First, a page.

Press "Enter" to skip to content

Nippon Steel defends US Steel acquisition after Biden opposition

Nippon Steel defended its potential acquisition of U.S. Steel on Friday, a day after President Biden pushed back against the deal.

“Our transaction delivers clear benefits to U.S. Steel, union workers, the broader American steel industry, and American national security,” the Japanese company said in a statement.

“Through increased financial investment and the contribution of our advanced technologies to U.S. Steel, Nippon Steel will advance American priorities by driving greater quality and competitiveness for customers in the critical industries that rely on American steel while strengthening American supply chains and economic defenses against China,” it added.

In a statement obtained by The Hill on Thursday, Biden said it is “important that we maintain strong American steel companies powered by American steel workers.” 

“I told our steel workers I have their backs, and I meant it. U.S. Steel has been an iconic American steel company for more than a century, and it is vital for it to remain an American steel company that is domestically owned and operated,” the president continued.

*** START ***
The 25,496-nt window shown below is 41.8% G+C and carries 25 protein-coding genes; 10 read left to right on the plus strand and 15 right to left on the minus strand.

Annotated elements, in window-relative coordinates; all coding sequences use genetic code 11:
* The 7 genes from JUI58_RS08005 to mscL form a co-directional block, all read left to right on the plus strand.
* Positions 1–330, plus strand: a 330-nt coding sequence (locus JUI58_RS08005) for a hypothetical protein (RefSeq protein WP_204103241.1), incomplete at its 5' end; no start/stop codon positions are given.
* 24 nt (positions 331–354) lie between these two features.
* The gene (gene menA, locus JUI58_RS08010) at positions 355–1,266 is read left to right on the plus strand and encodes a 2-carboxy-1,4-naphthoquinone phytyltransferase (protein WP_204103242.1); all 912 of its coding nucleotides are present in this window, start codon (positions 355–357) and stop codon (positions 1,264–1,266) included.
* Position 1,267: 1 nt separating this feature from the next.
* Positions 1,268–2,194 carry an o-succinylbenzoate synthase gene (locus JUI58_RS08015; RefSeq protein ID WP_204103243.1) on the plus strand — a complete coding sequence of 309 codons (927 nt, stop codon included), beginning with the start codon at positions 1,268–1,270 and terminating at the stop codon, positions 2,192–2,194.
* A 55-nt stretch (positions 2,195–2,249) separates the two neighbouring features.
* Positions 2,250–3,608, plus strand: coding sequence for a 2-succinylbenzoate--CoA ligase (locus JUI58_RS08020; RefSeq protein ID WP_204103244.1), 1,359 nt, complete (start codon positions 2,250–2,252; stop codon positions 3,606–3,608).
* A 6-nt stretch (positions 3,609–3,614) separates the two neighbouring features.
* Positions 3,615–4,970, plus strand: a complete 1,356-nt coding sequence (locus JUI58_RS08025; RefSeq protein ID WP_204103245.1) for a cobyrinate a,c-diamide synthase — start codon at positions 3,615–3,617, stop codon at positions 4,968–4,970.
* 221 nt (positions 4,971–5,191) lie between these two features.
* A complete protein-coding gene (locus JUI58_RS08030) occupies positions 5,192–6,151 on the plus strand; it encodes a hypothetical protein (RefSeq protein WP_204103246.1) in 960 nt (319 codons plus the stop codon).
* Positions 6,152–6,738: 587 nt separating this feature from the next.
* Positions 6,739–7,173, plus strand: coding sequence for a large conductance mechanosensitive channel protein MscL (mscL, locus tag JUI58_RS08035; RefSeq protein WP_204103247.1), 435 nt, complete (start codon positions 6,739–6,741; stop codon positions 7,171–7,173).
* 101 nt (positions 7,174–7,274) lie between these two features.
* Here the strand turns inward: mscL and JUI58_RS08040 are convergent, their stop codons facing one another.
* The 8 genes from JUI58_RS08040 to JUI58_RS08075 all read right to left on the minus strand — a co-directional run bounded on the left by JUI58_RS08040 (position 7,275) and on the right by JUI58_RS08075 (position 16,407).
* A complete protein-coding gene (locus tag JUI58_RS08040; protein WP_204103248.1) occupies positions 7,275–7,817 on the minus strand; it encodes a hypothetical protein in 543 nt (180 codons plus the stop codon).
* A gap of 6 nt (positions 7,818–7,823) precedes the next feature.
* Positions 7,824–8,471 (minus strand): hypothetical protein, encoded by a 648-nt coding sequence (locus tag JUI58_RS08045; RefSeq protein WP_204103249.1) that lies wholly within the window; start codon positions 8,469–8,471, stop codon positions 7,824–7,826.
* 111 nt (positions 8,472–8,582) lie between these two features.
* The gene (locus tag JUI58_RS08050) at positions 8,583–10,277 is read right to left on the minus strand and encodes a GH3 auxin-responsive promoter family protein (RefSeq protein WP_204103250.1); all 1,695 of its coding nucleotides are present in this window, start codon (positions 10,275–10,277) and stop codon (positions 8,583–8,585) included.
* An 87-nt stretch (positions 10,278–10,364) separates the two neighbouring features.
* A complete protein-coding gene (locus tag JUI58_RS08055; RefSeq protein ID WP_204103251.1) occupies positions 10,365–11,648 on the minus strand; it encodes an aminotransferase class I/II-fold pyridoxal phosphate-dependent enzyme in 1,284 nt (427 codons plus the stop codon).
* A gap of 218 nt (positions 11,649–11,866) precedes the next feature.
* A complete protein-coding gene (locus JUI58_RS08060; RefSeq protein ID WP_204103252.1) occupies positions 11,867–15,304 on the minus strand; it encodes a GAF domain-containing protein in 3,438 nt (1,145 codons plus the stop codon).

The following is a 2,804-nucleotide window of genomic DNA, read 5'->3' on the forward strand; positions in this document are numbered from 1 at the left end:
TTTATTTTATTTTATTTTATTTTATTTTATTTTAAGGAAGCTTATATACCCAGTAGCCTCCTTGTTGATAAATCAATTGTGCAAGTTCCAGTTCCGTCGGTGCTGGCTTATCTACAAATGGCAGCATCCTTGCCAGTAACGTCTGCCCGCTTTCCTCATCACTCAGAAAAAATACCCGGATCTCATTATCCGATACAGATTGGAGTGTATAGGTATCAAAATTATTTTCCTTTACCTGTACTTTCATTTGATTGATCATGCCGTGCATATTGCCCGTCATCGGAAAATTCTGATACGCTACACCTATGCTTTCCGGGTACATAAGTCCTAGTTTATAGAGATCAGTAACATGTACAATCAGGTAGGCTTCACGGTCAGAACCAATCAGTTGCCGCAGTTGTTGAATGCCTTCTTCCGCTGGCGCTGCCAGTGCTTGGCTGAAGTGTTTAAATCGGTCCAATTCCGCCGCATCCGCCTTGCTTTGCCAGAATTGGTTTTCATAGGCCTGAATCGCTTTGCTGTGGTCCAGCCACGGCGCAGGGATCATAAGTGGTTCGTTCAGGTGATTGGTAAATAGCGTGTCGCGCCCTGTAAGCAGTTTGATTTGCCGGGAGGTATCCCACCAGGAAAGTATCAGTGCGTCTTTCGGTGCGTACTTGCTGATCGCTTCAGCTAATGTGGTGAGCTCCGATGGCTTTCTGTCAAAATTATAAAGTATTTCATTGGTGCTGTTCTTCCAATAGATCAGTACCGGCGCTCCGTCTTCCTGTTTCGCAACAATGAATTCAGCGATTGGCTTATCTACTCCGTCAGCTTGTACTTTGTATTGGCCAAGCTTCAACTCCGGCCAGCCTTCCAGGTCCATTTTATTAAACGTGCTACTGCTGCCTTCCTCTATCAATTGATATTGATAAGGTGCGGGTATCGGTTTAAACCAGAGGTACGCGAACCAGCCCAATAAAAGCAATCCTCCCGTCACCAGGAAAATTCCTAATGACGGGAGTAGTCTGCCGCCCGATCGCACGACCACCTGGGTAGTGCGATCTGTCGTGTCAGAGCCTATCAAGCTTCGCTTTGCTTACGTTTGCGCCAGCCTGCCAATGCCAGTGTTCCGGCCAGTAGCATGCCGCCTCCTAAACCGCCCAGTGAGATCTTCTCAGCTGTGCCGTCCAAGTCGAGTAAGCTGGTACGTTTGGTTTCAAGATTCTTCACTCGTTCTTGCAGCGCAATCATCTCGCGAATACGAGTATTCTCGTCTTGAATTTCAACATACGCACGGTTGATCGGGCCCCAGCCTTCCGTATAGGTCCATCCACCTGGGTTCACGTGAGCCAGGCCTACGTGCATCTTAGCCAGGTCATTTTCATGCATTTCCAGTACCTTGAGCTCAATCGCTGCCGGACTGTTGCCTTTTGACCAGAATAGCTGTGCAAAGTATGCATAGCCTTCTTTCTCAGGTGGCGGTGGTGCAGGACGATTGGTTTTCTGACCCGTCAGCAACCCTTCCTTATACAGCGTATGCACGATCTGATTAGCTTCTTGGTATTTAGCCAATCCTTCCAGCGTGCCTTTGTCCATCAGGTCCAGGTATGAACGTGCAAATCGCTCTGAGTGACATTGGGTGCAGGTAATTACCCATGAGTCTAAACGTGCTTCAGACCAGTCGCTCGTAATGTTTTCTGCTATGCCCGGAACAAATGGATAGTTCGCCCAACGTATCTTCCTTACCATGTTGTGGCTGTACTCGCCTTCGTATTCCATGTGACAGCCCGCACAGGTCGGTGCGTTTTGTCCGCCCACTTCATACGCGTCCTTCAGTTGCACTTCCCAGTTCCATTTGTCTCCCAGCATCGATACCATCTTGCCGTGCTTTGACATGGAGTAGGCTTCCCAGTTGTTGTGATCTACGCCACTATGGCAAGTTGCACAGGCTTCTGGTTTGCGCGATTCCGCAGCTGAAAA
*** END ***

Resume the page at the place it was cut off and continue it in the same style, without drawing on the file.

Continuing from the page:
Biden’s comments on the possible acquisition were his first since it was announced in December. Fears have been raised among Pennsylvania lawmakers and steelworkers about what the deal could mean for outsourcing jobs, union workers and U.S. supply chains. 

The White House has said the deal would be reviewed by the Committee on Foreign Investment in the United States but has not offered any updates on that process.

“Our aim is to bolster and grow U. S. Steel in the U.S. market in a way that prioritizes its talented employees, and we have provided significant commitments to the [United Steelworkers union] in our continued efforts to reach a mutually agreeable resolution,” Nippon Steel continued in its Friday statement.

“These include job security, pension security, capital investment, technology sharing, financial reporting, and the ability to enforce contractual obligations post-closing.” 

Source: The Hill

Be First to Comment

    Leave a Reply

    Your email address will not be published. Required fields are marked *